XSS (Cross-site scripting)

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Cross-site scripting is a vulnerability that exists in many web applications. It is rated as a top threat for web application developers and also rated as one of the famous types of exploits among web application hackers. Before moving ahead, I’d like to point out few examples that prove how common cross-site scripting is, even in nowadays, after 11 years from February 2, 2000 when the first advisory about Cross-Site Scripting (XSS) was published, namely Advisory CA-2000-02 Malicious HTML Tags Embedded in Client Web Requests.

Drupal is a famous open source content management system. Shown below is a screenshot of Drupal, Security Mailing list (2011 February).

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In 2011 February Drupal security team has found 8 security vulnerabilities and 5 out of 8 of those are XSS (Cross-site scripting) related vulnerabilities. In March 2011 it is 3 out of 5. In January 2011 it is 2 out of 3. All together, in year 2011 Drupal team found 16 vulnerabilities and 10 of those are directly related to XSS, making 62.5% of vulnerabilities found in Drupal in year 2011, XSS related.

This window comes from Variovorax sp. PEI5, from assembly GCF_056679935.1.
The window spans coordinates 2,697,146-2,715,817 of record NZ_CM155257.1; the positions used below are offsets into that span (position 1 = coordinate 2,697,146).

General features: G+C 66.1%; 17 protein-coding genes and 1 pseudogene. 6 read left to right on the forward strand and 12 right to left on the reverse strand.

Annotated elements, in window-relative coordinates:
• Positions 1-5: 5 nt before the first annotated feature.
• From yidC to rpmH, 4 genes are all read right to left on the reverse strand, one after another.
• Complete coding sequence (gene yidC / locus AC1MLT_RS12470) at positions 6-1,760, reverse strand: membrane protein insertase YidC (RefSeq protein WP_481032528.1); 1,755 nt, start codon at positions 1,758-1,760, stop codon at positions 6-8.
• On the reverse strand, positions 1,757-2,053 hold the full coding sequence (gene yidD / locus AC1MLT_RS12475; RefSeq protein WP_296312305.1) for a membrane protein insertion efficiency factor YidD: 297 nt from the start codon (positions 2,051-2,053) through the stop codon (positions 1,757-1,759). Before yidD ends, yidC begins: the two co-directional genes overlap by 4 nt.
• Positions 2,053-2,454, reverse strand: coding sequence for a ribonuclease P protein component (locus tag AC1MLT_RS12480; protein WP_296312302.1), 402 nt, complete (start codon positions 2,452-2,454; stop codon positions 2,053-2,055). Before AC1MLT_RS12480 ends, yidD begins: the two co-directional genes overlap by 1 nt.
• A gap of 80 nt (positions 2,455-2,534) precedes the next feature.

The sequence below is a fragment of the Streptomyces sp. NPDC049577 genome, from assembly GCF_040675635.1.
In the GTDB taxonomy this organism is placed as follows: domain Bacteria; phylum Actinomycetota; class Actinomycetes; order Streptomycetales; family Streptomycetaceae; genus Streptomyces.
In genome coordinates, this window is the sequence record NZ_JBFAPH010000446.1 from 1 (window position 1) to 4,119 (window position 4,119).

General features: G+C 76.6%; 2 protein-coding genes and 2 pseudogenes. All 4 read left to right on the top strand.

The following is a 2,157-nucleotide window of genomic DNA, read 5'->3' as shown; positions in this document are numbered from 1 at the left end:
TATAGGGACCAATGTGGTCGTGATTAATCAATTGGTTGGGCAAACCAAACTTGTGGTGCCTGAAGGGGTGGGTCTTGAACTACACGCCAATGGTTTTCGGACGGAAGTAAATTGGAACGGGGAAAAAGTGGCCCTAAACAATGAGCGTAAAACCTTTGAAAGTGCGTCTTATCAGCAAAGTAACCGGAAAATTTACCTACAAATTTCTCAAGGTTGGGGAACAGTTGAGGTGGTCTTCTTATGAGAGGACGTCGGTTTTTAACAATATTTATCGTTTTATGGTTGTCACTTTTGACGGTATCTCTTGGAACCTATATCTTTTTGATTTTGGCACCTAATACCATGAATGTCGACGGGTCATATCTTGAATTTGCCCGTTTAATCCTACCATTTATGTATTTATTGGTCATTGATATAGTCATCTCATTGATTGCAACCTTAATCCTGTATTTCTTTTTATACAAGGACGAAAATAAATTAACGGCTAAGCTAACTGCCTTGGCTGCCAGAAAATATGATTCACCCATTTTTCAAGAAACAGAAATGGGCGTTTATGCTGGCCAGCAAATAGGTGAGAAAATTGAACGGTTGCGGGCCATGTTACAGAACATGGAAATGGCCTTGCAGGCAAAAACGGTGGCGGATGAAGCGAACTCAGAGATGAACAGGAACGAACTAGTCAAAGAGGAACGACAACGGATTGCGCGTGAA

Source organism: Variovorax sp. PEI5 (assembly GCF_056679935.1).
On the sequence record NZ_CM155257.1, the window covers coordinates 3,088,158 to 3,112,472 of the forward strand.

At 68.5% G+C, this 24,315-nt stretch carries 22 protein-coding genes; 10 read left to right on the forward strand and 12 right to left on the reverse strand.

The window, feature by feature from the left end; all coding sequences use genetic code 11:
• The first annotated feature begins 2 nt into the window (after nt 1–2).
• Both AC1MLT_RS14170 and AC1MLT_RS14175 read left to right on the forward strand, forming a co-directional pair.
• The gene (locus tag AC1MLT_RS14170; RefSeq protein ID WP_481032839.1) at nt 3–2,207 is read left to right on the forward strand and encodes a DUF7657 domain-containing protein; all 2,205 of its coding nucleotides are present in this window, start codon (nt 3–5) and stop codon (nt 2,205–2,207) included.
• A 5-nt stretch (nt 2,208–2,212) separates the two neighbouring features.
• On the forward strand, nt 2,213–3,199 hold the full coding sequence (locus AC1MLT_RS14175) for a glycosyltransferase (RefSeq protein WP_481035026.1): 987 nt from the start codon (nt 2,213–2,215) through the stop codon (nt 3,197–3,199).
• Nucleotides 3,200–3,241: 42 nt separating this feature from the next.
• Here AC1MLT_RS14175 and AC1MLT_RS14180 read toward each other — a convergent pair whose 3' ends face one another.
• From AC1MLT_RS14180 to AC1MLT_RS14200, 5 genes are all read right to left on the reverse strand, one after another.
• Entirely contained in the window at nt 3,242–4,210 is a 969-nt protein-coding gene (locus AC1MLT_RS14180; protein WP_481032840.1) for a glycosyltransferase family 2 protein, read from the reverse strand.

Not only Drupal, but most of other famous web application that highly interact with end users contained this type of attacks. Some examples are Twitter, Facebook, and even President of US,Barack Obama’s official web site.

What is XSS?

As discussed before Twitter, Facebook, or such web application can be identified as applications trusted by community. XSS or cross-site scripting is a situation where an attacker could possibly inject a malicious code into otherwise trusted web application.This could happen due to many reasons including poor input validation and fail to use encodings in vulnerable data. Once XSS attempt was successful an attacker will gain the abilities such as changing content of your web application, extracting information about user session and even completely disabling the web application.